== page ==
An anonymous sophomore (A) pointed out that most people aren’t proud of their actions—other priorities such as sleep simply take precedence over reading. “I often get three to four hours of sleep a day,” A said. “Sometimes, when I try to read on the train, I briefly close my eyes and end up sleeping through my entire commute. At some point in the year, I just gave up and began searching the summaries of that night’s chapter, so I [could] still share during class discussions.”

Another anonymous junior (B) summed up the dilemma: “It’s like, do I sleep for an extra hour or stay up trying to decode Shakespeare?”

Other students have been able to maintain their favorite pastimes and work around their busy schedules. “I think it’s important to constantly exercise that creative and imaginative side of [my] brain that sometimes gets pushed aside when I’m grinding through schoolwork,” senior Bernard Wang said. His favorite class is English, and though some books are less engaging than others, he always looks forward to the readings.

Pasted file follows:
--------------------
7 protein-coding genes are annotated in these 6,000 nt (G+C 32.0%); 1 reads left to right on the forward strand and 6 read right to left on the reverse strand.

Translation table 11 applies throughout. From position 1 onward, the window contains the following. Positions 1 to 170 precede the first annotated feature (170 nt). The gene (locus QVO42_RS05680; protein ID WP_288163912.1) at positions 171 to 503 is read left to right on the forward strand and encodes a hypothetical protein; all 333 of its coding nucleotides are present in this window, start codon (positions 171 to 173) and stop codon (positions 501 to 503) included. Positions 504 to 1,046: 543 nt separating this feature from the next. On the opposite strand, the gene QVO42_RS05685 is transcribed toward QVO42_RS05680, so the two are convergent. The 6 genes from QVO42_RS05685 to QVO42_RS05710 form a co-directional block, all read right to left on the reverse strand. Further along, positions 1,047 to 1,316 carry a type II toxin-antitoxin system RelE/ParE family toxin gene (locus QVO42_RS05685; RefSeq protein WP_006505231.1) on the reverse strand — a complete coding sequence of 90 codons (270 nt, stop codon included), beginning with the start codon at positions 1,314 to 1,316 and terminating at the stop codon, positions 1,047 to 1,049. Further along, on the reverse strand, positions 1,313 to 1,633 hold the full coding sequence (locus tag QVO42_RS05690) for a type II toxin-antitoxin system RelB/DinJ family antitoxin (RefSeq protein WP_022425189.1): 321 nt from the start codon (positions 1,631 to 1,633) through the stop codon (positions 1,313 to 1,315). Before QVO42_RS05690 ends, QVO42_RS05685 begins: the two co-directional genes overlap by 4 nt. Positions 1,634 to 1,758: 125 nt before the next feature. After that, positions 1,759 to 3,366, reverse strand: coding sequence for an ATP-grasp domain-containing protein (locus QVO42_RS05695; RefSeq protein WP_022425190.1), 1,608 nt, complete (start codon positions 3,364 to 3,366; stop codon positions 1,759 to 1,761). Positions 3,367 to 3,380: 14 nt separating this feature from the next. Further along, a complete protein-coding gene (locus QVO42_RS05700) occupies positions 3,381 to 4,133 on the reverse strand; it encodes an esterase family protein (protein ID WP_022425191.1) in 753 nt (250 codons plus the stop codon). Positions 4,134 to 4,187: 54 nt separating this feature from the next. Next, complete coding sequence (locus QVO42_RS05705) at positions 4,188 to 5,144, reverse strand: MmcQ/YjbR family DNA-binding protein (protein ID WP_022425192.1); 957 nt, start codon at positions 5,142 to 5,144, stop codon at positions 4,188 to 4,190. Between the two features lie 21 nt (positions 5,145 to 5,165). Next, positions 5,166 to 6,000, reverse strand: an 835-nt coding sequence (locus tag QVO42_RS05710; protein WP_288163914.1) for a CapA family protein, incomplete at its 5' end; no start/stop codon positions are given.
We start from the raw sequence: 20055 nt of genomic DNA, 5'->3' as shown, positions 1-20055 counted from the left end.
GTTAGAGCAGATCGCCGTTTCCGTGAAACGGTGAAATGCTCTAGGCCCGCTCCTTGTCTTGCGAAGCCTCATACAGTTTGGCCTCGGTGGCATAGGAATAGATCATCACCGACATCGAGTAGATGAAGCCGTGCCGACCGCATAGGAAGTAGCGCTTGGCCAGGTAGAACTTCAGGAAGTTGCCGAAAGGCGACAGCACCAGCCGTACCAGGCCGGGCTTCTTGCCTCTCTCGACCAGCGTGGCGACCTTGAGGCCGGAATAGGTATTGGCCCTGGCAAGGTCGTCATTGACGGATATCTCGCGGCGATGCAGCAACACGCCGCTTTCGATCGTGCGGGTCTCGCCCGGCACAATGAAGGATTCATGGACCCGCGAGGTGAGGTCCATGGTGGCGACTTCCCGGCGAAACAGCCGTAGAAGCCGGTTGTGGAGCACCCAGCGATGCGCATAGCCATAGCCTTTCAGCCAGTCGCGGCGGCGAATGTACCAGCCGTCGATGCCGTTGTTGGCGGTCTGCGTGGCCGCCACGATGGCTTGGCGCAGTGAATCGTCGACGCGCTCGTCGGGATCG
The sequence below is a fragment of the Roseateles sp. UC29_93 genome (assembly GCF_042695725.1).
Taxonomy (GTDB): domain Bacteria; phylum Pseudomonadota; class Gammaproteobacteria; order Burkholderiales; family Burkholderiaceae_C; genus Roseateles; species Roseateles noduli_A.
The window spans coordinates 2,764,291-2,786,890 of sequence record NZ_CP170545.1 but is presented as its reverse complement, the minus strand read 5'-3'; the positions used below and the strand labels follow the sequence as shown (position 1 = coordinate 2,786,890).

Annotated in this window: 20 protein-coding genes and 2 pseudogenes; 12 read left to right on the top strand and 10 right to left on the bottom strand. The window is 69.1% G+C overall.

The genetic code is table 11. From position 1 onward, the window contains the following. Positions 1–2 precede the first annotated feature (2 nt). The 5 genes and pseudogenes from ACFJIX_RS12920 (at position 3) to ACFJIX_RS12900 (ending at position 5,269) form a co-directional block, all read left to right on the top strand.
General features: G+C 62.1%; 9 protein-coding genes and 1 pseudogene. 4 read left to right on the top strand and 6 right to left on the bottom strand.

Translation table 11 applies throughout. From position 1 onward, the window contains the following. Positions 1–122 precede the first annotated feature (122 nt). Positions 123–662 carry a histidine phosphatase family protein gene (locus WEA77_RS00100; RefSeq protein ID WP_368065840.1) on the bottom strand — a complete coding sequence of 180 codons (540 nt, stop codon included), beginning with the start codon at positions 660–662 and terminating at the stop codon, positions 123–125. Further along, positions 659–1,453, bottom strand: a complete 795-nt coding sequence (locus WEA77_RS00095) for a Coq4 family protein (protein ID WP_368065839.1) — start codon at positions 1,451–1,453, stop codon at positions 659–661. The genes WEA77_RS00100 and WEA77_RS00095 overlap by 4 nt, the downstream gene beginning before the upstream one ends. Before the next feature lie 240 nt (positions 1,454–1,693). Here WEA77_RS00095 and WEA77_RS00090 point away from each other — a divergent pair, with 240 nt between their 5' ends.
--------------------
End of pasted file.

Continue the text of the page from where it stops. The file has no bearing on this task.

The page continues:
Junior Jonathan Xu takes reading a step further: “A goal of mine that I’ve been working toward is being able to read books in a foreign language,” he said. A few weeks ago, Xu made an attempt to read the Esperanto—a constructed international auxiliary language—version of “The Little Prince,” with one of his motivations being how educational it was. “It was full of extremely advanced words that were more complex than the English version [...] and has made me want to continue studying Esperanto,” Xu explained. Xu also wants to read “War and Peace,” which was originally written in Russian with French dialogue. He plans to learn French to read a version of the book that is translated to English but keeps the original French dialogue because he believes that translated novels often forgo key details.